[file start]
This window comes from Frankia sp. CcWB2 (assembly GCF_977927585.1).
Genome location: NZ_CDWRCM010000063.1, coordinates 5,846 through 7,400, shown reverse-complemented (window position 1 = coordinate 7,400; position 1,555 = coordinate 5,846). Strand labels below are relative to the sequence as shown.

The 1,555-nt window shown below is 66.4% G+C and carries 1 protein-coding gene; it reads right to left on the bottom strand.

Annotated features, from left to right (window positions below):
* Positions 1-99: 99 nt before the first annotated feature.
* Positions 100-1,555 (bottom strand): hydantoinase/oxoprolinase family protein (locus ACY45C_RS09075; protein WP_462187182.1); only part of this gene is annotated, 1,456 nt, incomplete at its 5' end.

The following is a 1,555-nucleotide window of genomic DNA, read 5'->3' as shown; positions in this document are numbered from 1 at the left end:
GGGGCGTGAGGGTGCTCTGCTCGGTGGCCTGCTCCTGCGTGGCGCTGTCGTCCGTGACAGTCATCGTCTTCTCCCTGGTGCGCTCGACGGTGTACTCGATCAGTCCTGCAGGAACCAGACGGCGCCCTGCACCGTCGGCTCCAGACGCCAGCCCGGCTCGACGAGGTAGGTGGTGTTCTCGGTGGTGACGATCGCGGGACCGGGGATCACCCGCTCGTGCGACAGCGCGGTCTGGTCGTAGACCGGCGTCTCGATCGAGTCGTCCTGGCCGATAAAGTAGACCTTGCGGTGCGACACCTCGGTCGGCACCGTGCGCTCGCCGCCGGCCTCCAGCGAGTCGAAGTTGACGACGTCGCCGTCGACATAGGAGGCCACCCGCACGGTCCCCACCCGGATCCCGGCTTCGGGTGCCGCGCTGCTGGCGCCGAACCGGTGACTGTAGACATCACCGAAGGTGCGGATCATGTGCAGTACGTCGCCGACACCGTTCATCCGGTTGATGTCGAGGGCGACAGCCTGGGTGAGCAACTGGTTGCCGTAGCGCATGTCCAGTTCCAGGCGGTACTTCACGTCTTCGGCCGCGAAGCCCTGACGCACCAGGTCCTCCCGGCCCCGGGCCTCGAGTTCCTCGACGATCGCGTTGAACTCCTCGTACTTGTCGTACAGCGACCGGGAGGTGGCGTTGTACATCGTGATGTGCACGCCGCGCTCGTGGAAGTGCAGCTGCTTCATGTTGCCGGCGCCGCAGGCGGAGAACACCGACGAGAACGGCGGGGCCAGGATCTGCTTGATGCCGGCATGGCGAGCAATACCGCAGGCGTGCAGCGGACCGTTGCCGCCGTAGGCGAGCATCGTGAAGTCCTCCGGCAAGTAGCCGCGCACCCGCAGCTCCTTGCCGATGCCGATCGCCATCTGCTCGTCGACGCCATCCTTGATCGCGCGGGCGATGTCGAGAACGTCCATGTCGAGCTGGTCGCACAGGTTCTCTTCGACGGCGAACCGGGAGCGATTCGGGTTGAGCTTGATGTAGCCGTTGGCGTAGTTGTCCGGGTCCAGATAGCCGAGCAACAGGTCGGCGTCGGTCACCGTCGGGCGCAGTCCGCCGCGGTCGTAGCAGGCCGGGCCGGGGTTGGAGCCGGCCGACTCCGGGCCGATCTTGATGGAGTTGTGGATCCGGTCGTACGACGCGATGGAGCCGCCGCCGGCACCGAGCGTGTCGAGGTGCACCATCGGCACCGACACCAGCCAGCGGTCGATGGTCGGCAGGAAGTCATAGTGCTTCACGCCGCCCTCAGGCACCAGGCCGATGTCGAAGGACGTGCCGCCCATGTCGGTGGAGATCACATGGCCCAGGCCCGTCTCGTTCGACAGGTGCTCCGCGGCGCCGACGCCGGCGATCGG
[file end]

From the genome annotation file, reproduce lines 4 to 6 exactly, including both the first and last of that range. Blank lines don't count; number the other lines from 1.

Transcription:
Annotated features, from left to right (window positions below):
* Positions 1-99: 99 nt before the first annotated feature.
* Positions 100-1,555 (bottom strand): hydantoinase/oxoprolinase family protein (locus ACY45C_RS09075; protein WP_462187182.1); only part of this gene is annotated, 1,456 nt, incomplete at its 5' end.